> 
> If 'consumer' is buried in the code and only seen by developers, I agree that it doesn't make much difference.
> 
> But, if the 'consumer' of a credential is going to be part of the surface-level UI, then I still think almost anything else would be better.
> 
> A current example: the first time I read Kerri's statement above, I subconsciously misread the phrase "however the user (consumer) intends to use it" in exactly this way. I thought It meant the 'holder', not the body that is requiring it later. I had to read it again to get the entrenched 'consumer' definition out of my mind.
> 
> As a developer, who is using the term over and over, I could re-map this relatively easily. But with a credential 'holder', who might only occasionally -- or only once or twice, even -- encounter this usage, I think the confusion would be common.
> 
> Steven Rowat
> 
> 
>> 
>> 
>> Kerri
>> 
>>> On Mar 30, 2016, at 8:36 AM, Jim Goodell <jgoodell2@yahoo.com
>>> <mailto:jgoodell2@yahoo.com>> wrote:
>>> 
>>> It is difficult (sometimes impossible) to find a label that works
>>> for everyone and every use, in this case for an actor with multiple
>>> roles (needs credential, earns credential, receives credential, uses
>>> credential for x, y, and z). Better to find a label for the actor
>>> that works "well enough" (with no strong objections); then clearly
>>> define, in the context of verifiable claims, all that label means
>>> about a person's role in the ecosystem. A two or three sentence
>>> definition can remove ambiguity of a single word label.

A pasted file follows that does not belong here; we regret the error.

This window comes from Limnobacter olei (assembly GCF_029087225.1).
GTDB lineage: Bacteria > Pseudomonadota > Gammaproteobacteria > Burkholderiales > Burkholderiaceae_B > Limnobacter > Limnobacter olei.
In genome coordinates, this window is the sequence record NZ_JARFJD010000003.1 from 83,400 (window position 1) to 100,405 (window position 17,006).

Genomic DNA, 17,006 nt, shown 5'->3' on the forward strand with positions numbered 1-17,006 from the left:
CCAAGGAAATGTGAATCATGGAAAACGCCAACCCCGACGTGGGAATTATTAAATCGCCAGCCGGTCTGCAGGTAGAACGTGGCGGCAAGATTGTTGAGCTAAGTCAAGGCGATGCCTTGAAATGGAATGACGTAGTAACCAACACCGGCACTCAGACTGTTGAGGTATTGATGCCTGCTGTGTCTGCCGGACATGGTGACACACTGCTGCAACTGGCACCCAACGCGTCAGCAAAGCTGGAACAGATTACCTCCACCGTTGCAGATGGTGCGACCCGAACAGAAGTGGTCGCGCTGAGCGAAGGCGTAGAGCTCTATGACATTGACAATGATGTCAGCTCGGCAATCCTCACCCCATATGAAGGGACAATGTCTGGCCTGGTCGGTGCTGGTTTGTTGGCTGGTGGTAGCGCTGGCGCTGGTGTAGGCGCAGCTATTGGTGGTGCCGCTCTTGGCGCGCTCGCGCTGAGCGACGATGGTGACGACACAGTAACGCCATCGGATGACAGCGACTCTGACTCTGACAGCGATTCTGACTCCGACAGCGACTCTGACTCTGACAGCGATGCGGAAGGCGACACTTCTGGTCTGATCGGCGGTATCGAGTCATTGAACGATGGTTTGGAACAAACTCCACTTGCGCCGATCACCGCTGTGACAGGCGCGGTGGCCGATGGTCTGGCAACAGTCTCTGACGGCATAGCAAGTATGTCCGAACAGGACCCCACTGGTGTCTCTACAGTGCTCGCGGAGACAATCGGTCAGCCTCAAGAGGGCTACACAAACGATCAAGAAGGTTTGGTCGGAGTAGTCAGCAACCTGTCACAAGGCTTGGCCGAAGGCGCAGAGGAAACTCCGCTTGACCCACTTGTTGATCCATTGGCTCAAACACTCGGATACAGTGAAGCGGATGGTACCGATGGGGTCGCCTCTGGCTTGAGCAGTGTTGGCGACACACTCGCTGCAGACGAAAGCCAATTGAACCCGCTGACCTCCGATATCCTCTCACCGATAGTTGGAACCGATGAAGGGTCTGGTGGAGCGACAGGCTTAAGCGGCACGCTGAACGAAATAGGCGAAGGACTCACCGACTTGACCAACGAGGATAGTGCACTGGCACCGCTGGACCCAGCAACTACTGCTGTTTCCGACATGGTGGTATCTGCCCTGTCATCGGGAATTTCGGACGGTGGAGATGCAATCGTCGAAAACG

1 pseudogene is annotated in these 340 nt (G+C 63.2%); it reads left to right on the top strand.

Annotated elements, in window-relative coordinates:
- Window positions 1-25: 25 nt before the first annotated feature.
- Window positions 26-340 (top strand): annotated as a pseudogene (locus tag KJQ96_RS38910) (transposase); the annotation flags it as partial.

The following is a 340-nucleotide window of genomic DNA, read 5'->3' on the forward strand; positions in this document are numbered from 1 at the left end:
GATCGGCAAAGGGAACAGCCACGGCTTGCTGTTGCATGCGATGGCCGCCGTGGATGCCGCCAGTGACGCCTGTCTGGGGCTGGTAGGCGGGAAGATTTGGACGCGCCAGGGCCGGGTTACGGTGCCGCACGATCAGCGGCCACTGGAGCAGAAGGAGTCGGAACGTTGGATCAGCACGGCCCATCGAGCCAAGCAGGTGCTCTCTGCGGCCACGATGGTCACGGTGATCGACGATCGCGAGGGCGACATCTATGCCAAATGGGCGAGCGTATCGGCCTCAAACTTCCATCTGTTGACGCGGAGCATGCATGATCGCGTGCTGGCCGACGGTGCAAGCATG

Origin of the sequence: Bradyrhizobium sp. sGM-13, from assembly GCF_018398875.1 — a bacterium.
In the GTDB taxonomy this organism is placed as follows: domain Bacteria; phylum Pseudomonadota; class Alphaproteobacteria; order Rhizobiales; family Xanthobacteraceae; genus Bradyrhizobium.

>>> 
>>> -Jim
>>> 
>>> On Wednesday, March 30, 2016, 1:25 AM, Stone, Matt
>>> <matt.stone@pearson.com <mailto:matt.stone@pearson.com>> wrote:
>>> 
>>>    Since our fundamental topic is a "verifiable claim", maybe
>>>    "verifier" fits.
>>> 
>>>    I'm afraid we're overthinking the nuance and subtext to the
>>>    point that no one  will get it when we eventually roll it out.
>>>    I respect that language has power but also know than few others
>>>    will think as deeply as we do on the topic.  If it's overworked,
>>>    we'll spend the next 5yrs saying things like "Think about it
>>>    like this..."
>>> 
>>>    -stone
>>> 
>>>    On Tuesday, March 29, 2016, Steven Rowat
>>>    <steven_rowat@sunshine.net <javascript:return>> wrote:
>>> 
>>>        On 3/29/16 9:42 PM, Dave Longley wrote:
>>> 
>>>            So, I believe we need a term that indicates that someone
>>>            is in need of
>>>            something (ie: a credential) in order to proceed with
>>>            some action.
>>> 
>>> 
>>>        demander
>>>        requirer
>>>        needer
>>>        necessitator
>>>        requisitioner
>>>        caller
>>> 
>>>        S.
>>> 
>>> 
>>> 
>>> 
>>>    --
>>> 
>>>    =====
>>>    Matt Stone
>>>    501-291-1599 <tel:501-291-1599>
>>> 
>>> 
>>> 
>> 
> 
Received on Thursday, 31 March 2016 14:54:39 UTC